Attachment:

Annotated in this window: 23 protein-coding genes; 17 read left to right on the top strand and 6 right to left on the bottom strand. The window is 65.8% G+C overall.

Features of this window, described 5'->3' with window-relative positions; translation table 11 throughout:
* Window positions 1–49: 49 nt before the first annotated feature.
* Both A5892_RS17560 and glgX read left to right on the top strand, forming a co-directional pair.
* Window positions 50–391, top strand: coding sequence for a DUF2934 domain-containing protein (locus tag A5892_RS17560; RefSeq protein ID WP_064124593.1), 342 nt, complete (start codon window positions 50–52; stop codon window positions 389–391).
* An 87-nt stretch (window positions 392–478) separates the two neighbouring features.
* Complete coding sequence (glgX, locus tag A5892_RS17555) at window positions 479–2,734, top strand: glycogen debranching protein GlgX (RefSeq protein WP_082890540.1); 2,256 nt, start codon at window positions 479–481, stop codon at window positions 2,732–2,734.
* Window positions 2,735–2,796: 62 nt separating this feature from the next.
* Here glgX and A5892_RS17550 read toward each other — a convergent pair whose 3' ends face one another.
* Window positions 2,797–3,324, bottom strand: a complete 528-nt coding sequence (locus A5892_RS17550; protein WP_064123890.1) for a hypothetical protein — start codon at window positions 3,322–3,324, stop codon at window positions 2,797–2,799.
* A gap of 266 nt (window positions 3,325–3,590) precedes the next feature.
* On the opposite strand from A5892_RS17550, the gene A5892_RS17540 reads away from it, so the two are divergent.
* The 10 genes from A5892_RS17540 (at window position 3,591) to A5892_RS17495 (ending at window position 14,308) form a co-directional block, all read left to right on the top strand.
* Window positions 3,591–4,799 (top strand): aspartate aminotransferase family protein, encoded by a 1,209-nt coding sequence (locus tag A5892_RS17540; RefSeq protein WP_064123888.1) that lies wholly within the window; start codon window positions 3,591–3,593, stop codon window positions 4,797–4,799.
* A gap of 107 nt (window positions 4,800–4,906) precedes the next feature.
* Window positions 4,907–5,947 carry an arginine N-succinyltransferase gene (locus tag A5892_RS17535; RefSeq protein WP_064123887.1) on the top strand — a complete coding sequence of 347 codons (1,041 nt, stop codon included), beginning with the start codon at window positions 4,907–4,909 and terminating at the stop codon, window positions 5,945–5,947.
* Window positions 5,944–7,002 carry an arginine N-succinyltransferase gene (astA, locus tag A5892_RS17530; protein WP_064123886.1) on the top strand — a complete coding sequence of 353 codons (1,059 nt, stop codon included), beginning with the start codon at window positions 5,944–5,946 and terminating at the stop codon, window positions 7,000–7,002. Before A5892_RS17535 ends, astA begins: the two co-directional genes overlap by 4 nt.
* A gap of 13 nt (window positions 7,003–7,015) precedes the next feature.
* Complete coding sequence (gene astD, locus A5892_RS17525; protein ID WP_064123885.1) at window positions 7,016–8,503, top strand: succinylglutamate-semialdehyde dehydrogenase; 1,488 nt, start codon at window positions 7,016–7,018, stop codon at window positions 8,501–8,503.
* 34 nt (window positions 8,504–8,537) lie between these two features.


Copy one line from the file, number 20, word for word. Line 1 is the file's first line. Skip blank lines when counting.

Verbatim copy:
* 34 nt (window positions 8,504–8,537) lie between these two features.